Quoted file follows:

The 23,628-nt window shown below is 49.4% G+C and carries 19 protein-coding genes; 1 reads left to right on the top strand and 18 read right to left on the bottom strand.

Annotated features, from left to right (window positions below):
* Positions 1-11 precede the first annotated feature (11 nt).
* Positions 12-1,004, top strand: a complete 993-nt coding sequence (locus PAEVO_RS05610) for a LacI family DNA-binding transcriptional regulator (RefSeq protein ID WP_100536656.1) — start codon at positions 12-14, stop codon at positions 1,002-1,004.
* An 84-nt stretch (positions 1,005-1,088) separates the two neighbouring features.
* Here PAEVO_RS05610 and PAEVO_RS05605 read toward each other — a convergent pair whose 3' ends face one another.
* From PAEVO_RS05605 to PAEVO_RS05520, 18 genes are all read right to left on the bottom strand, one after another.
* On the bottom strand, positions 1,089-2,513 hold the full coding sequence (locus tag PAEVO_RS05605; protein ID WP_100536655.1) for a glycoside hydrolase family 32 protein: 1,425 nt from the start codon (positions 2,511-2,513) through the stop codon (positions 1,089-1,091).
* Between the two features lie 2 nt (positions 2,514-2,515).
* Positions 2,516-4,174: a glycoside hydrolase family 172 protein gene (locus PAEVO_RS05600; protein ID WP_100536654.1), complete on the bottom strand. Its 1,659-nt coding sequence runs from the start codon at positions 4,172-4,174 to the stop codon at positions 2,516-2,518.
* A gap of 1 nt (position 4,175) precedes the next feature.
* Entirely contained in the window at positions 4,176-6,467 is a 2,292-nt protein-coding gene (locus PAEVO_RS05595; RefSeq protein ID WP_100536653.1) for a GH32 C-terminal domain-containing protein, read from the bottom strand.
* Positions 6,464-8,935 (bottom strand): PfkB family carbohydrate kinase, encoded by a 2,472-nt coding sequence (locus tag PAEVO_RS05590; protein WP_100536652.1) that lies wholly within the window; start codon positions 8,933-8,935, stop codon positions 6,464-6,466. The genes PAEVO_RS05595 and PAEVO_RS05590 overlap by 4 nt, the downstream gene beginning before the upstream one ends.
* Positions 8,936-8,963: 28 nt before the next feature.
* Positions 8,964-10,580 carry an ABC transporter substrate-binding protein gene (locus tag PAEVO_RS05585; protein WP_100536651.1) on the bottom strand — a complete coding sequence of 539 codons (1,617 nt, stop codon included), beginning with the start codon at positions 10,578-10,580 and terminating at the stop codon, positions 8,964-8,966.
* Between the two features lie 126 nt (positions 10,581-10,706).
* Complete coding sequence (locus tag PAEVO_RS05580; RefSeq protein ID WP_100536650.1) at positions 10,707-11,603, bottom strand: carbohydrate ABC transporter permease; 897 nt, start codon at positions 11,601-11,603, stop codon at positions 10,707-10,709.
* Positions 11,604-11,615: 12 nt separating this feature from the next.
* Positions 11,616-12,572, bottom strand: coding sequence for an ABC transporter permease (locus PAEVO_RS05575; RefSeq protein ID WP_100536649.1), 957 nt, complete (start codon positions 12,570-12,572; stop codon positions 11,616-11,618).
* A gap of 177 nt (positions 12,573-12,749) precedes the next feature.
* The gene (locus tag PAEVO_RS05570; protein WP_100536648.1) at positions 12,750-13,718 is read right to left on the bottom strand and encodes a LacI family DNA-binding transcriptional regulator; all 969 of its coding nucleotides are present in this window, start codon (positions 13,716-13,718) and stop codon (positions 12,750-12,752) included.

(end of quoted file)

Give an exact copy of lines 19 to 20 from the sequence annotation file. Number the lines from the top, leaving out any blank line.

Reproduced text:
* Positions 11,616-12,572, bottom strand: coding sequence for an ABC transporter permease (locus PAEVO_RS05575; RefSeq protein ID WP_100536649.1), 957 nt, complete (start codon positions 12,570-12,572; stop codon positions 11,616-11,618).
* A gap of 177 nt (positions 12,573-12,749) precedes the next feature.